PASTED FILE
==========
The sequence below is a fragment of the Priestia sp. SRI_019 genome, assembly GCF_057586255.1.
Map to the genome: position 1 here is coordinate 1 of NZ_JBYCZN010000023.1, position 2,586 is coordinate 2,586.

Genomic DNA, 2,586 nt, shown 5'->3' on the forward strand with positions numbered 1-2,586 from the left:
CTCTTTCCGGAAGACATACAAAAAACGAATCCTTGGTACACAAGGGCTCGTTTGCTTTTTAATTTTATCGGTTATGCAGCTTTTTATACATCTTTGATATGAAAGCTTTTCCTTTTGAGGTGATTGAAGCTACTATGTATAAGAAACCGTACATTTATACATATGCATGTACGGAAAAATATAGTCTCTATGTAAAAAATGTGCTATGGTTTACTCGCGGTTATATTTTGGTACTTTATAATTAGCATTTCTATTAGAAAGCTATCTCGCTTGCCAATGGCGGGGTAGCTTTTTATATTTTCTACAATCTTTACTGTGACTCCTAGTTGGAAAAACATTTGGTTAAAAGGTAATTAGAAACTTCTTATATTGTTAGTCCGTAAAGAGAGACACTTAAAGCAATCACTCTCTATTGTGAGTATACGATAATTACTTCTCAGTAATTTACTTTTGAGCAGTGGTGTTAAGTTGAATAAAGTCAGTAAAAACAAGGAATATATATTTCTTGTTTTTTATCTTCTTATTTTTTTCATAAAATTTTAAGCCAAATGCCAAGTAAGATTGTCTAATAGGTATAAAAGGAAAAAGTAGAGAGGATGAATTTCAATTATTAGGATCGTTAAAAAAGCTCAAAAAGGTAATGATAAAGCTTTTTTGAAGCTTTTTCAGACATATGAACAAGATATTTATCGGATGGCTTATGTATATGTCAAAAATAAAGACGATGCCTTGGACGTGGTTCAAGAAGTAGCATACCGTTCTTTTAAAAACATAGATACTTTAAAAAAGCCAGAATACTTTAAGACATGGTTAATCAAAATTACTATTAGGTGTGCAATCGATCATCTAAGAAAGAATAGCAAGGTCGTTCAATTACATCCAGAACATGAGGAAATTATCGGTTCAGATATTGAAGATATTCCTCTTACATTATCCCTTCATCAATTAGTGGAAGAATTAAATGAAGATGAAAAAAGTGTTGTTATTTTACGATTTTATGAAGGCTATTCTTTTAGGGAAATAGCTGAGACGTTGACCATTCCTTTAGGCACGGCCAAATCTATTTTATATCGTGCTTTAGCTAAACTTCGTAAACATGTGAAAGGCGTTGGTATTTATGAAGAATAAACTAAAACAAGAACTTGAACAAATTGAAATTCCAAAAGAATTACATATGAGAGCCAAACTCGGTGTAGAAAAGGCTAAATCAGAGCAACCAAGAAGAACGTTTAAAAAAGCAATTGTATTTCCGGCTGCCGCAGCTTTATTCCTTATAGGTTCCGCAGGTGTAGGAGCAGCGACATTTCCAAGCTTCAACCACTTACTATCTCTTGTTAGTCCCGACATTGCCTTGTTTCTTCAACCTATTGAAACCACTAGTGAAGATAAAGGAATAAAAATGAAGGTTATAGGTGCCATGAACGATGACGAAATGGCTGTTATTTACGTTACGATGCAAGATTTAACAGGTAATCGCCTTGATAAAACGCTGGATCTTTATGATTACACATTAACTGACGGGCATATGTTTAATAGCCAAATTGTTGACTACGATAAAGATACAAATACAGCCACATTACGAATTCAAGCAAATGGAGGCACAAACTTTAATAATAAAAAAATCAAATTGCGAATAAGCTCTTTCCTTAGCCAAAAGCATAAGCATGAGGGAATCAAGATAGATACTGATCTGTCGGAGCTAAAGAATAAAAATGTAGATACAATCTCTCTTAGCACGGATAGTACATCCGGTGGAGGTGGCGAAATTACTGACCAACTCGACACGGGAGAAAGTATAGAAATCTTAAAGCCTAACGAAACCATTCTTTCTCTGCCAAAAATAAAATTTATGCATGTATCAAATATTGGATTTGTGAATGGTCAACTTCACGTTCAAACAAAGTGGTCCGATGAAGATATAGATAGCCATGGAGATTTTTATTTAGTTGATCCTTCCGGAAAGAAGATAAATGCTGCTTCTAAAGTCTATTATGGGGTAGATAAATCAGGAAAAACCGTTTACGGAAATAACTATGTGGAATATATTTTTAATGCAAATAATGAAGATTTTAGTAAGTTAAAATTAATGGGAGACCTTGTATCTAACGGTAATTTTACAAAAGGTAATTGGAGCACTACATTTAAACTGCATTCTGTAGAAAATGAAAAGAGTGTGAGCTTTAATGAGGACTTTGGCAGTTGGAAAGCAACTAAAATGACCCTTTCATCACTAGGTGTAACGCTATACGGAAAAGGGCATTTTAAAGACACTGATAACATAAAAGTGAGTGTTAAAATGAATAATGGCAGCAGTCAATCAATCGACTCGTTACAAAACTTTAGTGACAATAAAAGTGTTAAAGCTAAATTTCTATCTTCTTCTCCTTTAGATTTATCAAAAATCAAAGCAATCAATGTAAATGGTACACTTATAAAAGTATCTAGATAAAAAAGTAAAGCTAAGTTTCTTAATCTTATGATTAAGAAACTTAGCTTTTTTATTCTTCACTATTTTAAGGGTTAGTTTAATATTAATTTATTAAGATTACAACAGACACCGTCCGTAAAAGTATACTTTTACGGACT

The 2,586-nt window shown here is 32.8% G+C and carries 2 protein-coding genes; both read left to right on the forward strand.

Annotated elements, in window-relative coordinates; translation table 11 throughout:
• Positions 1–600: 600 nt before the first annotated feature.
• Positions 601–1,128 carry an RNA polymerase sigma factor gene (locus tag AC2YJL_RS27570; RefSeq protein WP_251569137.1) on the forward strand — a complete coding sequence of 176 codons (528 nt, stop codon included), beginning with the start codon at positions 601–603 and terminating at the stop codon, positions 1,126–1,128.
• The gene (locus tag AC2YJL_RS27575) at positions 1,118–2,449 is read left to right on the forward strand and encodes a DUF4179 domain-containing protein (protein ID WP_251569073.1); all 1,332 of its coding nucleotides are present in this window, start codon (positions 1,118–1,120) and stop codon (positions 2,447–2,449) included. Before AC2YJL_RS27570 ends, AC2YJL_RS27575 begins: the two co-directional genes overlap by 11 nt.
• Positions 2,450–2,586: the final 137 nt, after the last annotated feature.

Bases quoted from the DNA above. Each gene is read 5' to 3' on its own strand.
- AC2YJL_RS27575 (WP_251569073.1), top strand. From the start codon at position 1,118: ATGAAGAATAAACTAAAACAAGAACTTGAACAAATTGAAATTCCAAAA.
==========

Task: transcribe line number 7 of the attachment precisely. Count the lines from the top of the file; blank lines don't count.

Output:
• Positions 1–600: 600 nt before the first annotated feature.